- (Photo: Reuters/Steve Marcus)
Ted Nugent's brother Jeffrey shared his stance on today's gun control rights in an op-ed piece recently.
The rocker's brother, who is the former president and chief executive of Revlon, shared his opinion in The Washington Post on Friday.
First, Nugent noted that like his famous brother, he is a member of the National Rifle Association (NRA), but continued to shed light on his views on both firearms and the Second Amendment.
"Our Constitutional right to bear arms should not be undermined," Nugent penned, but added that not everyone is qualified to own a gun, "so expanded background checks should be a legislative priority."
The former exec explained that "improving mandatory background checks will keep a lot of people who aren't entitled to the Second Amendment rights from having easy access to guns."
"The NRA has it wrong," Nugent continued in the op-ed. "If you shouldn't have access to a gun, then there should be no way for you to access a gun! Can anyone argue with that?"
Nugent also noted that he and his brother both own legal guns and even hunt together, but the pair shares differing views when it comes to gun control. His little brother Ted has voiced his strong opposition to extended background checks.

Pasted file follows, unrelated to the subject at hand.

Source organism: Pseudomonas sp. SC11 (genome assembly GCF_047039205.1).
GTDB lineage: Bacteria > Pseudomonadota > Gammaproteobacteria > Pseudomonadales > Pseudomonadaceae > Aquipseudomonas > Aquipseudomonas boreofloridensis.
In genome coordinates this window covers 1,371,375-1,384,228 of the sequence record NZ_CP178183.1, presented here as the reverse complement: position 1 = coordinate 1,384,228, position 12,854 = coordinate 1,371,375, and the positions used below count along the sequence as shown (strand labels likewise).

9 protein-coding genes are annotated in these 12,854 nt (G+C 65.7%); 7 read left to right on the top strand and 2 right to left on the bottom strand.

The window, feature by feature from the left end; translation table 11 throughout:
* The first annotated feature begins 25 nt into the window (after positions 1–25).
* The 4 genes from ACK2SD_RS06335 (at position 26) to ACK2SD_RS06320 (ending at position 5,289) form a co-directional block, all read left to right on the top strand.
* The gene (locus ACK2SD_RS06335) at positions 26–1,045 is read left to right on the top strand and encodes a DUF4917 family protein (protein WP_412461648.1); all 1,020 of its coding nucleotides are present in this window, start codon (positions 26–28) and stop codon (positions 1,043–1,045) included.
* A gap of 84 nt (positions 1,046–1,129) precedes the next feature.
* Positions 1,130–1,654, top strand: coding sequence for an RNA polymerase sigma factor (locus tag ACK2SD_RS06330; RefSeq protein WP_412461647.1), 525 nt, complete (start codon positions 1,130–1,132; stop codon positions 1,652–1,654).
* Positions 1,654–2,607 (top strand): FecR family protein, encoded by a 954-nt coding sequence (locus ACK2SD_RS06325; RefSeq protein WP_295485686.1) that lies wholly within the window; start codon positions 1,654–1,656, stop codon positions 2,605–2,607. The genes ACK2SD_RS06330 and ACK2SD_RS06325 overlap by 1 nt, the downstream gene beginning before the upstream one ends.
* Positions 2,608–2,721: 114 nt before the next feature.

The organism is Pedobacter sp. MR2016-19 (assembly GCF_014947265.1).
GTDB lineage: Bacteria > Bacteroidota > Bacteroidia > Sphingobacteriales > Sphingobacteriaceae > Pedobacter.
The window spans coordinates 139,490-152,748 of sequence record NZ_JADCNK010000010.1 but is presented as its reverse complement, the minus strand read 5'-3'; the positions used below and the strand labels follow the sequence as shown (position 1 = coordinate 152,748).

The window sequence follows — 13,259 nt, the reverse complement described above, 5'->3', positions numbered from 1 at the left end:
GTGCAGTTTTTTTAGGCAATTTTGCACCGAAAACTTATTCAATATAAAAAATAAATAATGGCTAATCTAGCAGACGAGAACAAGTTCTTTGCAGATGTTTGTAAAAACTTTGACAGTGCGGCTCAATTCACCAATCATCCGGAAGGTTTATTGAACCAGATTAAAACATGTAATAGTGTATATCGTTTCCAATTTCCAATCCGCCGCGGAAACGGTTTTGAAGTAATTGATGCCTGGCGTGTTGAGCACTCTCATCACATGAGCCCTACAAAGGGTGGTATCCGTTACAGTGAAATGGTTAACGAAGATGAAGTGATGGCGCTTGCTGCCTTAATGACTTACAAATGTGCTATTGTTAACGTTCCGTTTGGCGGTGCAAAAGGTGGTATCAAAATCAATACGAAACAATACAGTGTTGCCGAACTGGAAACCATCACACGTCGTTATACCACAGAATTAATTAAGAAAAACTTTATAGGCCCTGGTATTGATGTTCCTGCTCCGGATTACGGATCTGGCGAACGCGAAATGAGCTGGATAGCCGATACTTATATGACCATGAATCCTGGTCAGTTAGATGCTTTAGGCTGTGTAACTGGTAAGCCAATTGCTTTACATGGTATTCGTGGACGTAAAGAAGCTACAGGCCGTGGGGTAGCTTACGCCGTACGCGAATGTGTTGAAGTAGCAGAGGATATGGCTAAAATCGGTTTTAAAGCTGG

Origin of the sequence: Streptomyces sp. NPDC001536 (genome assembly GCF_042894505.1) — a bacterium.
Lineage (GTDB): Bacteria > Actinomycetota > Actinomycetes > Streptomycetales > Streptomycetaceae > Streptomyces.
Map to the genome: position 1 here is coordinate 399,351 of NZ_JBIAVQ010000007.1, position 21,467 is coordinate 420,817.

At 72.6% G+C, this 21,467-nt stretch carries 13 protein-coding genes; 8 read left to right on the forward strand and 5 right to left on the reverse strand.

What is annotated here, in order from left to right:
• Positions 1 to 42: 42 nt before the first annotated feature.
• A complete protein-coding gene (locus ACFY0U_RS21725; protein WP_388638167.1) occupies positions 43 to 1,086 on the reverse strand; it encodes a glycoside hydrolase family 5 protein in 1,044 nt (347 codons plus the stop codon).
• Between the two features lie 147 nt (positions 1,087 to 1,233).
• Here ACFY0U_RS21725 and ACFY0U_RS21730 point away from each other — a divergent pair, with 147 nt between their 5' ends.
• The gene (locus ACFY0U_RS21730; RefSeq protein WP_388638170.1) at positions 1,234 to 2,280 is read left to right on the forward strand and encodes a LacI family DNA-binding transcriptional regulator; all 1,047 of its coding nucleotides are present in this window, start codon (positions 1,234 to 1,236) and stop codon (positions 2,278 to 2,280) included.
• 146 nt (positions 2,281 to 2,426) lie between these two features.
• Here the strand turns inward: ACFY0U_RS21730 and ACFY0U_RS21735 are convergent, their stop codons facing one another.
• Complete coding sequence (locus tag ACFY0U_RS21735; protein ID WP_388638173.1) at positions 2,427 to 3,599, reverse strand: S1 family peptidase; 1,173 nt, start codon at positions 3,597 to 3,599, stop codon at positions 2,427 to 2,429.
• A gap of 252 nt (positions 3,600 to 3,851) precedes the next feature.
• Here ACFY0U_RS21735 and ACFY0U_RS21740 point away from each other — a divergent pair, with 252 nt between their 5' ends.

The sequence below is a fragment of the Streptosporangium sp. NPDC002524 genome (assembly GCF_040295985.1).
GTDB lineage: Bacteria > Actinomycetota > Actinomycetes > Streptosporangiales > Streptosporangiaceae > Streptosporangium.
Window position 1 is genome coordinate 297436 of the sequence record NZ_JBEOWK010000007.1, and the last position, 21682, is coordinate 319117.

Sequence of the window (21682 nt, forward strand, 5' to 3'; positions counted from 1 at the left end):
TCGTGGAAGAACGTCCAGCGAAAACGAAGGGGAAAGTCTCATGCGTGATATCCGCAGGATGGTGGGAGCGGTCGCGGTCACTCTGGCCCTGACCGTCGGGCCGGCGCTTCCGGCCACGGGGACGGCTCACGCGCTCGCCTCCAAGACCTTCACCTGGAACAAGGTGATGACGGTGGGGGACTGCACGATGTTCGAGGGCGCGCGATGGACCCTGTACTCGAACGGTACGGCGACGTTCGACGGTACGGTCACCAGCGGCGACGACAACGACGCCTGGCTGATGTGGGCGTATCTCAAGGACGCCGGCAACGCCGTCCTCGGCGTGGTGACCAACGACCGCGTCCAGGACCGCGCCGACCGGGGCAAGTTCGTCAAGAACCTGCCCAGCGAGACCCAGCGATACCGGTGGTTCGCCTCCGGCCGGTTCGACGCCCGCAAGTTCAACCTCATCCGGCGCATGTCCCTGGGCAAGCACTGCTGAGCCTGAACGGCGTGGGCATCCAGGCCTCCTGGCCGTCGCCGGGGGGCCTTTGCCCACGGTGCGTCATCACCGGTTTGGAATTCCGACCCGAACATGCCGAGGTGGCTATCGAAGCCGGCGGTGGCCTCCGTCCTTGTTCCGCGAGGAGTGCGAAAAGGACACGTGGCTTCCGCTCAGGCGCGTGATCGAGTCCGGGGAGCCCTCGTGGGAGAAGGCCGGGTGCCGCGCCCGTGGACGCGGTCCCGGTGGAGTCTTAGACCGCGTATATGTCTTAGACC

Furthermore, Ted took his brother Jeffrey up on arguing against background checks. The "Cat Scratch Fever" singer posted a rebuttal on the Newsmax website over the weekend.
"In this day and age of terminal apathy and soulless discontent, I adore anyone who is an activist and stands up for what he or she believes," started the musician. "My loving brother Jeffrey is becoming one of those activists, and I salute the great man. His recent opinion on his support for expanded background checks for firearms purchasers is dead wrong, however."
Nugent went on to argue that enhanced background checks will likely only affect law-abiding citizens instead of the "thugs or psychos" who are more likely to commit gun crimes.
Read the musician's full argument here.
The issue of gun control continues to be a hot-topic issue for legislators.